Bucovina is the land of boletus (mushrooms), cream and fish. These three ingredients are often in the main dishes of the region. The food is plentiful and delicious, and if you eat at a local’s house, make sure you finish everything because it is considered impolite to leave food on your plate. But that shouldn’t be too hard to do with such appetizing cuisine.
One of the dishes specific to the region is the "Hârzob with smoked trout", which is trout smoked in fir branches and spiced with salt, pepper, garlic and "boia", a powder made from red peppers.
Pork dishes are also popular, including the Tochitură Bucovineană, a pork stew served with polenta and a fried egg.
For something lighter, try the Ciorbă Rădăuțeană – chicken soup with vegetables and a broth thickened with eggs, cream and flour – or the Boletus stew, typical for the region.
As we will combine visits with food, after a delicious local breakfast that includes also local cheese and homemade jam and others very tasty, we will go on a visit.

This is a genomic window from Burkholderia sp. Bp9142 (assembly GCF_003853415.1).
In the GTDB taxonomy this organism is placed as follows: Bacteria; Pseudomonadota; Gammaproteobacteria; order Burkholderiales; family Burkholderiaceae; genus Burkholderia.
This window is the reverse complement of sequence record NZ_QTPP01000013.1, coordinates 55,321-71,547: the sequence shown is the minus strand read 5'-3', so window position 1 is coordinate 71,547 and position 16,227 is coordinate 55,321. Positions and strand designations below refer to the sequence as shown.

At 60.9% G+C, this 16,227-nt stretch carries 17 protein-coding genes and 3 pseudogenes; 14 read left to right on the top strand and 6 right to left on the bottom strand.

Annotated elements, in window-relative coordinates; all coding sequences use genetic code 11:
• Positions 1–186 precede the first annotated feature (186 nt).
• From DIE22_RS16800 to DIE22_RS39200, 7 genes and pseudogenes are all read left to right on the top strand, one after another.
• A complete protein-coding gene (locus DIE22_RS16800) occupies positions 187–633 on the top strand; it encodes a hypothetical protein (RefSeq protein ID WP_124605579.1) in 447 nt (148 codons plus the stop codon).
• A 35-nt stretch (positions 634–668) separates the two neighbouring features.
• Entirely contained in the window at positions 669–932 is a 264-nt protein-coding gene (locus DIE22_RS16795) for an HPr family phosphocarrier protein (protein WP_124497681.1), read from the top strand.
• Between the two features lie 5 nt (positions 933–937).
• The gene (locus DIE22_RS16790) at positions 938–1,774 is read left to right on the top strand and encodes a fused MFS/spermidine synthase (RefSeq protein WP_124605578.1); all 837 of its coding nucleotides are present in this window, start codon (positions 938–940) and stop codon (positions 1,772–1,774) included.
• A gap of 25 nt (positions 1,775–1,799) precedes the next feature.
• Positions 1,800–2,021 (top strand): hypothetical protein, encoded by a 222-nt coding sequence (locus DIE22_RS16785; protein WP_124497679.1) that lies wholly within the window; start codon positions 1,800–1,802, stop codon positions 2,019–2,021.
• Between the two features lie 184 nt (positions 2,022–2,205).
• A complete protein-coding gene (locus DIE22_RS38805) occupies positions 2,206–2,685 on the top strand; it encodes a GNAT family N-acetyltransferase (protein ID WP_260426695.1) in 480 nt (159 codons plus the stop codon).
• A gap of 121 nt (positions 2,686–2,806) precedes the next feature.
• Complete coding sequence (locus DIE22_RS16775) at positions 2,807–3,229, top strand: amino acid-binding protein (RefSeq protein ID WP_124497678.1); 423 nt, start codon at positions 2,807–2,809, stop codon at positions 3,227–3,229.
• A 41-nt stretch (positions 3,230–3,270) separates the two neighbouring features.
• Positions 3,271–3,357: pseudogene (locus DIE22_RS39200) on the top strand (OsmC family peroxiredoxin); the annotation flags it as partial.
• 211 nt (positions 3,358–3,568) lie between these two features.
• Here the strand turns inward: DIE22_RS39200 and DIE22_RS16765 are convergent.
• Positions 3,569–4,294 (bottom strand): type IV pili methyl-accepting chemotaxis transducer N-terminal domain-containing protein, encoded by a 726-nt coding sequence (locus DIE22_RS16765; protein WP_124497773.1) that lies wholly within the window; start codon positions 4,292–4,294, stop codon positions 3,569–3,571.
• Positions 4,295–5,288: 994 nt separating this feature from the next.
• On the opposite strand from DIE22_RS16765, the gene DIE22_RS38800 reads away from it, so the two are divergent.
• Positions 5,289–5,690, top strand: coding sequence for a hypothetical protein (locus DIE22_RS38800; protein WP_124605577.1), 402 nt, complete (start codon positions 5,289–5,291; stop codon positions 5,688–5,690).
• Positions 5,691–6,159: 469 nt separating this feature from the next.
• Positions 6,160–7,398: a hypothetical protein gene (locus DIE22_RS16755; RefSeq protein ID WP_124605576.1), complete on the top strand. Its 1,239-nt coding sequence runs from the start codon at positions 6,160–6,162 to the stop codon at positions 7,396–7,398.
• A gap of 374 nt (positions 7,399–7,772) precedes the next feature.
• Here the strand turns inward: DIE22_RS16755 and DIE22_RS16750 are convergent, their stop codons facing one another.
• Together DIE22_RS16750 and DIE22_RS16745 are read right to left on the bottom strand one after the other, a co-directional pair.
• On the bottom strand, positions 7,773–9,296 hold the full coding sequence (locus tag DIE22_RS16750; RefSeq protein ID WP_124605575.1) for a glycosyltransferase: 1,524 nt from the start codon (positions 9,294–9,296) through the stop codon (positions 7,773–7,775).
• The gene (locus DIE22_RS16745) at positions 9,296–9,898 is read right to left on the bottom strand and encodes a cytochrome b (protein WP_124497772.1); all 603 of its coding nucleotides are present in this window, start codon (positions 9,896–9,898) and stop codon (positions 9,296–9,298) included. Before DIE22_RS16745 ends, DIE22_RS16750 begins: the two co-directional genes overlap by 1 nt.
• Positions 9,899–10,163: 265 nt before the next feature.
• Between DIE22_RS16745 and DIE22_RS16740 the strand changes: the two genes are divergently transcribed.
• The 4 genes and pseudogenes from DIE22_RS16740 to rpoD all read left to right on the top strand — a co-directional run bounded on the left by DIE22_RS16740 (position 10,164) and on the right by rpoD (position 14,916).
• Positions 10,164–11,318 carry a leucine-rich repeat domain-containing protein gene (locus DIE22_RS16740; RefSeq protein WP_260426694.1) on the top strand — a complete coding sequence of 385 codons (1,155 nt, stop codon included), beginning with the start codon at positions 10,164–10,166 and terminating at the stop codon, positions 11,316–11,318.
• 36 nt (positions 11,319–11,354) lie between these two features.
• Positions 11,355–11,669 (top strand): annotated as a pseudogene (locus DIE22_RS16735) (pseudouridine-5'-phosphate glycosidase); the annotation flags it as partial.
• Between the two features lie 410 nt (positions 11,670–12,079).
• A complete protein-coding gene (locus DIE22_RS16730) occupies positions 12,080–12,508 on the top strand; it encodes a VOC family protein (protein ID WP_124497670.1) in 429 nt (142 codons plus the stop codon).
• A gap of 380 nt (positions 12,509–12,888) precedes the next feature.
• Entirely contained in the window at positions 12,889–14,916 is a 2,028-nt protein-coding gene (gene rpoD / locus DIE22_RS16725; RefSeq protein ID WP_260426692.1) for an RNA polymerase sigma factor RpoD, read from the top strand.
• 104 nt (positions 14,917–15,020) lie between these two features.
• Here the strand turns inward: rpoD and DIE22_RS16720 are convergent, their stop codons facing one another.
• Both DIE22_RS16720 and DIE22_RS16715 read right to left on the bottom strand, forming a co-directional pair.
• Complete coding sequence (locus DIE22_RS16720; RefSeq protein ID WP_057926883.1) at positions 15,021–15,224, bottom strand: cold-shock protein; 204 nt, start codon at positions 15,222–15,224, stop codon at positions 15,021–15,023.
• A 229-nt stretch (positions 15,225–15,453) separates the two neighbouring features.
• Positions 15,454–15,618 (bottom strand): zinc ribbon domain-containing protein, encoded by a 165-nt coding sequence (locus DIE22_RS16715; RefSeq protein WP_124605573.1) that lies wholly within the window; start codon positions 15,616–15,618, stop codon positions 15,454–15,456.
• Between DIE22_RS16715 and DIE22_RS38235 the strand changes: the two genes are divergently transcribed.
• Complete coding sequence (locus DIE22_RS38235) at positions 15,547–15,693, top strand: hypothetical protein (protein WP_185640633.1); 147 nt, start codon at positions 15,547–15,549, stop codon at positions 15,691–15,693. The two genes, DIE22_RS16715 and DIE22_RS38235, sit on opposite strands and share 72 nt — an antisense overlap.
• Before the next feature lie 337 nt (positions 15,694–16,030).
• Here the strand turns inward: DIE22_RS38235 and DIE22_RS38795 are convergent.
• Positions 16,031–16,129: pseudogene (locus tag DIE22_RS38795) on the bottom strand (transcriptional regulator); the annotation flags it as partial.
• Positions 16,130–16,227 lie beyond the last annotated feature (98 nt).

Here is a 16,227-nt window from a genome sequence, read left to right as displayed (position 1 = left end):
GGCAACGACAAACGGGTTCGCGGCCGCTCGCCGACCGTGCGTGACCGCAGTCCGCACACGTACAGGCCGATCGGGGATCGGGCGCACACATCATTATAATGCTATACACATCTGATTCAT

Visit VORONET Monastery (1547, most known for the frescoes with predominant blue color - Voronet blue, surnamed “The Sixtin Chapel of the East", these frescoes depict a fairy-tale world, painted on a "piece of heaven". This "jewel of Bucovina" was built by Romanian great ruler Stefan the Great in 1488).
The "Painted" Monasteries is the major Moldavian destination, because of the vivid and animated frescoes on their church walls. These depict Biblical and other scenes, designed in sequences almost like strip cartoons to educate the local people in the Orthodox religion. Due to their singleness, the monasteries in Bucovina are now UNESCO protected cultural sites. The art historians compare their artistic value with the mural paintings of San Marco church of Venice or the church of Orvietto. The secret of the Moldavian painters who prepared the colors and the techniques that made the paintings incredibly resistant is still a mystery.
In the afternoon, we will cross the Carpathian Mountains to Maramures, the famous region in the north-west of Romania, the countryside carved in wood!
Dinner to Casa Iurca for amazing local dishes.
Placed at the border with Ukraine, Sighetu Marmatiei is a place where Communism meets the peasant life. While the city center displays beautifully colored houses, majestic buildings, Sighetu Marmației houses also one of the dreadful Communist prisons - a reconstruction of the Communist past, from the personality cult of Ceaușescu to the Romanians’ daily life to the personalities.